First, confession that I am a Martha Stewart fanatic. I have been in love w her since I first learned about decorating back in high school. IMO, she has only gotten cooler since jail, and it increased her street cred on every level. To survive that media circus and have an even stronger brand is nearly unbelieveable and speaks volumes to her business sense.
In truth, I was more excited when I got the call to be on Martha Stewart Living Radio than when I was featured in the New York Times (no offense Marci!!). Martha to me is the mothership, regardless of the distribution expsoure. So, safe to say that I have some predjudice when it comes to all things MSLO. Because of this adoration, I am selecting her book, “The Martha Rules” as the initiatory (is this even a word?) review on the Fab Blog.
Love her or hate her, there’s no disputing her success or the fact that she is a seriously successful entrepreneur. Several years ago at a DVVAA luncheon, then President @WilsonVA was giving away copies of biz books she had already read, and you know I snagged Martha’s book from her pile like it was life or death!
I read it quickly cover to cover and grabbed tons of notes and insights from the book. Of most importance to my career so far, was the inspiration to reach out to the media about what my business was doing, and the booming VA industry. After wrapping up the book late one night, feeling motivated, I hopped online and emailed a pitch to every media outlet I could think of…. And NBC bit. The rest is history, but the lesson learned is courtesy of serial entrepreneur, Martha Stewart.
- Use a telescope, a wide-angle lens and a microscope when it comes to your business. (Now this is a topic I like to cover in my 1-1 Business Consulting Sessions!). Basically this rule uses the telescope as a reminder to always keep in mind where you are going, your future. Next, use a wide-angle lens to evaluate your competition. Lastly, use a microscope to bore down into the finest details; force yourself to understand the mechanics and nuances of your business. You don’t have to be the only person in business, but you do need to be superior, an expert and care deeply about your customers’ experience. Whatever you do in your business, do it in the highest quality way and then analyze the consequence of the decision. In her example, she references her partnership w less expensive manufactures (like Kmart) as a way to make things happen frugally but with high quality.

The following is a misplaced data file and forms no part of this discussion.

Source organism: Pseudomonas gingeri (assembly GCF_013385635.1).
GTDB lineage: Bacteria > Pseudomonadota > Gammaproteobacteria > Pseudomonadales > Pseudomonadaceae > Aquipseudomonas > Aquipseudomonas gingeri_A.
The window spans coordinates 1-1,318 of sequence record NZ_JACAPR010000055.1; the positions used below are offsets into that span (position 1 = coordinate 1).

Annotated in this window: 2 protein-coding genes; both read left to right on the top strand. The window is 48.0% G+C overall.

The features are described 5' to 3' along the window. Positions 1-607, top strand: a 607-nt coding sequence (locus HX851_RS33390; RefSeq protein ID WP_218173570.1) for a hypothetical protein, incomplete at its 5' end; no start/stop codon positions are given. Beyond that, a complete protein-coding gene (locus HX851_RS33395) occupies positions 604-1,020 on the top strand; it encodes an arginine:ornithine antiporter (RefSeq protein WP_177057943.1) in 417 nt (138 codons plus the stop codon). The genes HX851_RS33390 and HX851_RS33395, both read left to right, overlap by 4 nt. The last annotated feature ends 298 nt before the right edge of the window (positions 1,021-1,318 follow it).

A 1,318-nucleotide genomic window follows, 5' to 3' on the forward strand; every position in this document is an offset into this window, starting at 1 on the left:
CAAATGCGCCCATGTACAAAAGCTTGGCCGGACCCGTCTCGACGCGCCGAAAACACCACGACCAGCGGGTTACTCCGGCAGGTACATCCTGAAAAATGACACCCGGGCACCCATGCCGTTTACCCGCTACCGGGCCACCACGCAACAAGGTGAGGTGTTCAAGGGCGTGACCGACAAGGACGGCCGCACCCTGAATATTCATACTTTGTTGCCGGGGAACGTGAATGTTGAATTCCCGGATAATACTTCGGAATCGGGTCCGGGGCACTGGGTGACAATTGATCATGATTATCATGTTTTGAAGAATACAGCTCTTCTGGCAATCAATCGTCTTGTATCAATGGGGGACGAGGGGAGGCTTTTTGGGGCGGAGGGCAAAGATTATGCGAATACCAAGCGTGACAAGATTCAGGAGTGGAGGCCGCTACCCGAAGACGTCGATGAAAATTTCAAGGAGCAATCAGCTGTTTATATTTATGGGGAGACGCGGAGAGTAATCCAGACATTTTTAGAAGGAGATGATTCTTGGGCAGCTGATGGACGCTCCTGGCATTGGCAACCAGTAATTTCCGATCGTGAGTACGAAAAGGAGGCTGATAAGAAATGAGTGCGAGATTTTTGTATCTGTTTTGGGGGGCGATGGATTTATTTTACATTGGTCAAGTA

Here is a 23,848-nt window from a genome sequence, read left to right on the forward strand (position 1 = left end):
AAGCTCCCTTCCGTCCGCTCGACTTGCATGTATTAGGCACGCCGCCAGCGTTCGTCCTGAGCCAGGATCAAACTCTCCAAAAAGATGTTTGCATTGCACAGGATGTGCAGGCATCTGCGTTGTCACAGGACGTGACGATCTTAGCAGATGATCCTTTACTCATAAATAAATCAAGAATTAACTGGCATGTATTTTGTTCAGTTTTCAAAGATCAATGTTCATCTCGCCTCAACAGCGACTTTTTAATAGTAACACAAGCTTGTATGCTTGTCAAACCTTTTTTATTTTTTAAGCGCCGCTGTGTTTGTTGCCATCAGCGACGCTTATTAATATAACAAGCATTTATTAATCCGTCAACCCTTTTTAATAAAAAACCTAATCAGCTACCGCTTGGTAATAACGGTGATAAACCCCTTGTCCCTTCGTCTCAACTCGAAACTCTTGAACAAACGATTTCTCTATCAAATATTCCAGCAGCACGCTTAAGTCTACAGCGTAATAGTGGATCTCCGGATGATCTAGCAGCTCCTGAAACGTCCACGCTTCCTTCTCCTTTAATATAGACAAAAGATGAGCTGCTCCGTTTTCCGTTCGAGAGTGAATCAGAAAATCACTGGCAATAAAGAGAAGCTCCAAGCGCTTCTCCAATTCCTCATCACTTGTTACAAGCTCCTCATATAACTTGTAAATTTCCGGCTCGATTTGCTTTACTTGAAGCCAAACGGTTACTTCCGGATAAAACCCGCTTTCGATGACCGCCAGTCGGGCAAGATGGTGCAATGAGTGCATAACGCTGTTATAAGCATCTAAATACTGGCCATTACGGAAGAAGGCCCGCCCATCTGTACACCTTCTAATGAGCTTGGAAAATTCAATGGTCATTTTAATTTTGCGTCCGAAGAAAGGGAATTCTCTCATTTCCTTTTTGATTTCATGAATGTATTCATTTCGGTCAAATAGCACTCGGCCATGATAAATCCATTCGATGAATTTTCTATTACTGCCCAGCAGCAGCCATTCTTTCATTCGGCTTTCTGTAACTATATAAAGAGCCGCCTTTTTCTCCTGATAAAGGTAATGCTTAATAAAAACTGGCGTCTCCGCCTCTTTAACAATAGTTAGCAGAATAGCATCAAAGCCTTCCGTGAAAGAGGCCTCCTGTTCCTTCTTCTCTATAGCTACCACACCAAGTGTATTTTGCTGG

- Be generous when working with the media. Give them suggestions for story ideas, view reporters as your customers. Have the courage to put yourself out there. (Note there are lots of stars and stickies in my book in this section!!). This Martha Rule was instrumental in my own media success. And it holds true that once a media contact latches onto you as a person qualified for that particular niche, you become their go-to person. I’m evidence of that with my 3 main media contacts. We’ll talk more about media strategy when we review Shankman’s book “Can We Do That?”
Clearly I’m a huge fan of the book and the writer. As you would expect, it’s written in her voice (need I say more?). But ladies, really if you could pick anyone’s brain when it comes to entrepreneurship and building a brand, is there anyone else you would select over Martha?
Fab Review Rating: 5 hearts out of 5
Pick up your copy in the Fab Reads Store!